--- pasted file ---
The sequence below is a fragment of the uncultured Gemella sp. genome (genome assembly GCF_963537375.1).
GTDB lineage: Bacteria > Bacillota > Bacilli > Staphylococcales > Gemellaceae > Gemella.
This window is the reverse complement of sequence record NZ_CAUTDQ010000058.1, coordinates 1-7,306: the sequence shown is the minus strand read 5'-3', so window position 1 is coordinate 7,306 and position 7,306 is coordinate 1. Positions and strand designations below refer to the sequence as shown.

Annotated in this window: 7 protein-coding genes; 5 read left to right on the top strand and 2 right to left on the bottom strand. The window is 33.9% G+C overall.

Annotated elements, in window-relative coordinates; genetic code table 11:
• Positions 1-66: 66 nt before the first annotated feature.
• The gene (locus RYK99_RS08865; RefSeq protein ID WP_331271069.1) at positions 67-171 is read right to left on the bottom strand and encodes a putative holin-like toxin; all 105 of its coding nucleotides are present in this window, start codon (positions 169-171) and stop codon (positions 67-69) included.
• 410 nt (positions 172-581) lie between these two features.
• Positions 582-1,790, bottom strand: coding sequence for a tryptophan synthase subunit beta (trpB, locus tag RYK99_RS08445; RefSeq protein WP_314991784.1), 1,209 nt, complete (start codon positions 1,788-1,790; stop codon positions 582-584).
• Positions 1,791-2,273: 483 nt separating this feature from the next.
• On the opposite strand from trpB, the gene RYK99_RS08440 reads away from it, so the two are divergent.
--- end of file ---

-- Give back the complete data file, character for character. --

The sequence below is a fragment of the uncultured Gemella sp. genome (genome assembly GCF_963537375.1).
GTDB lineage: Bacteria > Bacillota > Bacilli > Staphylococcales > Gemellaceae > Gemella.
This window is the reverse complement of sequence record NZ_CAUTDQ010000058.1, coordinates 1-7,306: the sequence shown is the minus strand read 5'-3', so window position 1 is coordinate 7,306 and position 7,306 is coordinate 1. Positions and strand designations below refer to the sequence as shown.

Annotated in this window: 7 protein-coding genes; 5 read left to right on the top strand and 2 right to left on the bottom strand. The window is 33.9% G+C overall.

Annotated elements, in window-relative coordinates; genetic code table 11:
• Positions 1-66: 66 nt before the first annotated feature.
• The gene (locus RYK99_RS08865; RefSeq protein ID WP_331271069.1) at positions 67-171 is read right to left on the bottom strand and encodes a putative holin-like toxin; all 105 of its coding nucleotides are present in this window, start codon (positions 169-171) and stop codon (positions 67-69) included.
• 410 nt (positions 172-581) lie between these two features.
• Positions 582-1,790, bottom strand: coding sequence for a tryptophan synthase subunit beta (trpB, locus tag RYK99_RS08445; RefSeq protein WP_314991784.1), 1,209 nt, complete (start codon positions 1,788-1,790; stop codon positions 582-584).
• Positions 1,791-2,273: 483 nt separating this feature from the next.
• On the opposite strand from trpB, the gene RYK99_RS08440 reads away from it, so the two are divergent.